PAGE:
Spring can either be perfectly sunny and beautiful with progressively warmer temperatures until summer or full of unexpected weather surprises. As weâ€™ve seen recently, heavy snows and blizzards can happen anytime during the spring months. And you never know when one of those massive spring blizzards is going to roll in. This makes it hard for your lawn and landscaping to create strong and established growth patterns, no matter how much you stay on top of your Denver sprinkler system repair and maintenance
efforts. You need to find ways to get your lawn to bounce back as fast as possible. Here are a few simple tips to help you give your landscaping the assistance it needs.
Pick up Debris
The first thing you should do after any heavy snowfall or blizzard is to walk around your yard and look for debris and fallen branches. The heavy snow that blankets your trees and lawn can easily cause even the healthiest branches to break or crack. Once this happens, youâ€™ll need to remove the damaged growth as soon as possible.
If the branches are small and on the ground, you should be able to pick them up on your own. Simply drag them to a staging area where you can break them down and place them into a sturdy trash bag for your waste removal company. But if the branches are large or still attached to the tree, your best option is to call a tree trimming company. Theyâ€™ll be able to safely remove those damaged branches in no time.
Inspect Your Sprinkler System
If you made sure to retract the sprinkler heads prior to the blizzard, the system should still be safe and in good working order. But accidents can still happen. Head out to your lawn and inspect your sprinkler system for damage. Make sure the sprinkler heads are still firmly and completely retracted. Then, turn the system on when the weather warms up and make sure everything is in good working order.
If the spray patterns look off or you notice one or two heads not behaving as they should, schedule an inspection as soon as you can. The sooner you get your system inspected, the sooner youâ€™ll be able to rely on your sprinklers once again to keep your yard hydrated and healthy.Â
Check on Your Trees and Shrubs
The most vulnerable part of your yard isnâ€™t the flowers growing in your garden bed. Those can be replaced or replanted easily. Instead, itâ€™s your trees and shrubs. Those tall shade-giving plants catch the brunt of the storm. The heavy snow and ice collects on their branches and puts tons of strain on the trunk. Even if the branches donâ€™t crack or break, they can still be damaged.
After the storm, inspect your trees and shrubs for any signs of damage. If you notice broken or cracked branches, make a plan to get them removed quickly. And if you see signs of potential damage, inspect it regularly. Keep an eye on the damaged area and call your tree service if you notice any changes. Letting damage sit can be okay if itâ€™s not extensive, but if it gets worse, you risk introducing the tree to pests, disease, mold, and other fungal growth that can infect the rest of your yard.
Keep Weight off the Grass
Frozen ground may seem safe to use normally, but itâ€™s not always a good idea. Though heavy weight wonâ€™t crush the roots when the ground is cold or frozen, it can cause the blades and new growth to break under the weight. If this happens over a large enough spot, youâ€™ll start to see underperforming growth once the weather improves.Â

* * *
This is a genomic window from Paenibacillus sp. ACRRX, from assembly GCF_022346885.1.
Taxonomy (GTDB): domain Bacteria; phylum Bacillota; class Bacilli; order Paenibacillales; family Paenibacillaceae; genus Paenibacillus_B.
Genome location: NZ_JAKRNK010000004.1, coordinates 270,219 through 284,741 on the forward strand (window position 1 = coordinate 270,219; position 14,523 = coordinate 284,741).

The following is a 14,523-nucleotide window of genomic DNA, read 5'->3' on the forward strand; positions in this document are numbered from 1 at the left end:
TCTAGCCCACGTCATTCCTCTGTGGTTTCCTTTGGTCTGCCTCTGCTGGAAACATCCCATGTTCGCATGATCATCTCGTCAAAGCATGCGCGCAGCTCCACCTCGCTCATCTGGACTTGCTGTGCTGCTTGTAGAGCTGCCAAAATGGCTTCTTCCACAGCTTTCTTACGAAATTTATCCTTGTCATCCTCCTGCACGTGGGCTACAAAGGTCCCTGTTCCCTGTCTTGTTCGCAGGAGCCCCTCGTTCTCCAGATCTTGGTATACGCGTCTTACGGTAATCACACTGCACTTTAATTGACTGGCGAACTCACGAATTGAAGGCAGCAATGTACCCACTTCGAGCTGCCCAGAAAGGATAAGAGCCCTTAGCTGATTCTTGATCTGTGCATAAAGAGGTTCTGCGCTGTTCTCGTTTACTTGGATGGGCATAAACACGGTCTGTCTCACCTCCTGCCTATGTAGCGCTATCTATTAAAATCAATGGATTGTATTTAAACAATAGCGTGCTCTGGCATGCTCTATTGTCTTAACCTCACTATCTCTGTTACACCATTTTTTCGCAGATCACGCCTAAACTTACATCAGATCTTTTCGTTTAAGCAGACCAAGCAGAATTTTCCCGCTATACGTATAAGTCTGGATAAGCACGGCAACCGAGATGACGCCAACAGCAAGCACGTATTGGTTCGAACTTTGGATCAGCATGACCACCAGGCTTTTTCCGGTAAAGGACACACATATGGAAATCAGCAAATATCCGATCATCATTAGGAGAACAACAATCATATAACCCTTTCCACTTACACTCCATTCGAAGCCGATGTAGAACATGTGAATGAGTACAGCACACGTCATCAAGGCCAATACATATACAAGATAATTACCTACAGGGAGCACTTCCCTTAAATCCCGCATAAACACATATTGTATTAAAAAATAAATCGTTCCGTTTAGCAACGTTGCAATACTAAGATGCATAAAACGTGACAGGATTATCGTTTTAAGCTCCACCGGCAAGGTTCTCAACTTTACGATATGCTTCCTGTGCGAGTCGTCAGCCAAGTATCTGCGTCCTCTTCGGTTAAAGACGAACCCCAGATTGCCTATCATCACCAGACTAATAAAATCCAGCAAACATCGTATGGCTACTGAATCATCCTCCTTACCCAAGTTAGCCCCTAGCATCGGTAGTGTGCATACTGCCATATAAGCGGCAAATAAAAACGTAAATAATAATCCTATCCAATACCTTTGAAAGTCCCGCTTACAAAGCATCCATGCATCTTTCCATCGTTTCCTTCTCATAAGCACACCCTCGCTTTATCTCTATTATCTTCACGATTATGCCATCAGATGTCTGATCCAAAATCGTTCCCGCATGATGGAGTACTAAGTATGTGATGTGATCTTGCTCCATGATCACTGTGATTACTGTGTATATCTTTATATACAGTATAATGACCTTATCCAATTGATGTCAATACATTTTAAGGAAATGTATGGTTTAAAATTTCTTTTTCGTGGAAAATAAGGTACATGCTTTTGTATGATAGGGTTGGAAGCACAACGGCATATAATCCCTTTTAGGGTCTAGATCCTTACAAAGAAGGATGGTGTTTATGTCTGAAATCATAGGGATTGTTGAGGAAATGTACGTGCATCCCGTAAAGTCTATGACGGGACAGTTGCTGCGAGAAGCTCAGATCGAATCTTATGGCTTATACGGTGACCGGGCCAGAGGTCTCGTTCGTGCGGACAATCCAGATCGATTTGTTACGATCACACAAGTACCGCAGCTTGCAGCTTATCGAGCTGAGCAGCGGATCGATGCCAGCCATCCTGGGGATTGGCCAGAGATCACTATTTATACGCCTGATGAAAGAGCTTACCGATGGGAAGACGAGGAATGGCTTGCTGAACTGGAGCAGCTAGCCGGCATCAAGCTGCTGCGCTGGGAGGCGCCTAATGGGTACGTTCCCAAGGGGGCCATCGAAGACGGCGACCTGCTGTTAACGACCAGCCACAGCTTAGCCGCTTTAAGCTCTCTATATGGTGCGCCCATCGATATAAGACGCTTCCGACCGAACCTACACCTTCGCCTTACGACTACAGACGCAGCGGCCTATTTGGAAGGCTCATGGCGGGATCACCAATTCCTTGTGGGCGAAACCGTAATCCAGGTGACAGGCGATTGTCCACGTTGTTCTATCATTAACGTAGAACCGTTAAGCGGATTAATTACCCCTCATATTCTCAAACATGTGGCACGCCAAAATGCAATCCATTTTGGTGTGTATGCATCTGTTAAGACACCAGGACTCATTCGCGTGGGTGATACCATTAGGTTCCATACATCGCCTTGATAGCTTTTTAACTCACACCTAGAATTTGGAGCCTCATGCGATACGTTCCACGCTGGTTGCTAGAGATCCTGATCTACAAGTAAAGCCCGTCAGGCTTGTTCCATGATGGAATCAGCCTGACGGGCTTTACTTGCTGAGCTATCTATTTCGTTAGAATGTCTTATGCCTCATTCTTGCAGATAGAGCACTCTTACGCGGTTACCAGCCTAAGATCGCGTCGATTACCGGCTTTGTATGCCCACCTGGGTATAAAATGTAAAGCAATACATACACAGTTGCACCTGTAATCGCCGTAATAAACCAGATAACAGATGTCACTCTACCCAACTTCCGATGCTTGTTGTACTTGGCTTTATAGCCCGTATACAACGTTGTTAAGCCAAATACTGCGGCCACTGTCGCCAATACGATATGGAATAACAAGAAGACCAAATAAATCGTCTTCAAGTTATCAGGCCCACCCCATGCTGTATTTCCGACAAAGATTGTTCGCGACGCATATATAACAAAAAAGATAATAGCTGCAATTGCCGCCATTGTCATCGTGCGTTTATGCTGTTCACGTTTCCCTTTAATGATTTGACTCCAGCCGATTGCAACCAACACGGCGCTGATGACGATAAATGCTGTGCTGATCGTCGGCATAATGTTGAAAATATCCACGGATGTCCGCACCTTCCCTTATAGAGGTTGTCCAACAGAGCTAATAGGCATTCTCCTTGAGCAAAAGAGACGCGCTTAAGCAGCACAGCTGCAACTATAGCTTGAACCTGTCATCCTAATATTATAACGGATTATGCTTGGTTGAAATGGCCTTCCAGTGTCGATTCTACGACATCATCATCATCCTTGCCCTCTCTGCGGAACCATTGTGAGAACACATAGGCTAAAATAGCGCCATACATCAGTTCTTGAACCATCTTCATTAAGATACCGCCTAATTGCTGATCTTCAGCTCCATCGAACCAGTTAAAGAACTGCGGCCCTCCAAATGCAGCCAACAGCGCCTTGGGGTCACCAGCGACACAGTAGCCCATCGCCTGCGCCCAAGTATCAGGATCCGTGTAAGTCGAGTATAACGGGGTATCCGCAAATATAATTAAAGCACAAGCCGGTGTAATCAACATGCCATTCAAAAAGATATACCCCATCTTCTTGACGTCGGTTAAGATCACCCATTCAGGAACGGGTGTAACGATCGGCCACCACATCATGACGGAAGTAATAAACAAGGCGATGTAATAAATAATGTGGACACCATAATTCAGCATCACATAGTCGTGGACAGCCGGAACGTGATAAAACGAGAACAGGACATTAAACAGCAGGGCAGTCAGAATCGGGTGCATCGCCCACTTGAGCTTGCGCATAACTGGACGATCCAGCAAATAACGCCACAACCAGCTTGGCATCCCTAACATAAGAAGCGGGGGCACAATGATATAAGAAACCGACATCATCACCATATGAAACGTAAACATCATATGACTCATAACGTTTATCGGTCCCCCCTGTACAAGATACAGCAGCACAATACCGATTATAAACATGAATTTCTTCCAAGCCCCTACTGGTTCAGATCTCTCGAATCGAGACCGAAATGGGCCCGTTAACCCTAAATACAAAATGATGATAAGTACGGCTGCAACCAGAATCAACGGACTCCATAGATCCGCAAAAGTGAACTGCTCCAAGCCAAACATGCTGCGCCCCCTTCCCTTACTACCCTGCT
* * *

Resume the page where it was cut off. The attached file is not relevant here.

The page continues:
Make sure to remove any lawn furniture or heavy items off the lawn while it recovers. This way, your grass will be able to rebound quickly without having to deal with new or excessive damage during the heart of the growing season.
Plan on Fertilizing After the Thaw
Fertilizer is a great tool for your lawn if you use it appropriately and adding some after a blizzard can help your grass recover faster. Once the ground thaws and youâ€™re ready to start watering like normal, add a small amount of fertilizer to your lawn. If youâ€™re not sure what kind to use, consult with your landscaping team or ask for advice at your local gardening supply store.Â
Using too much at once or using the wrong type of fertilizer can put strain on your grass and essentially give the roots and blades a chemical burn. Once the burn happens, the only way to let your grass recover is to let it heal on its own or spread new seed in the damaged spot. It can take months before your grass will be back to normal.
Let the Grass Get Taller at First
After the storm, your grass will start growing again. And youâ€™ll likely feel tempted to trim it down like normal. Donâ€™t. Instead, let the grass get a bit taller than you ordinarily would. By giving your grass the opportunity to grow taller before you cut it, youâ€™ll give your lawn the signals it needs to produce continual growth during the warmer months. After a few weeks of letting your grass get taller than normal, youâ€™ll be able to start trimming it back to your preferred height without concern.
Be Mindful of Your Pavement
Snow and ice buildup can make paved walkways dangerous slipping hazards. For most people, the temptation to use ice melt is great. It powers through the buildup and eliminates the slipping hazards. But it can damage your lawn and landscaping. Pay attention to your lawn as you clear your walkways. Use a landscaping-safe ice melt or let the sun do the job for you.
Keep These Tips in Mind
If youâ€™re worried about your lawn and landscaping after the last blizzard, implement these tips as soon as you can. And if you need help or notice damage to your sprinkler system, contact our team
to get it repaired fast.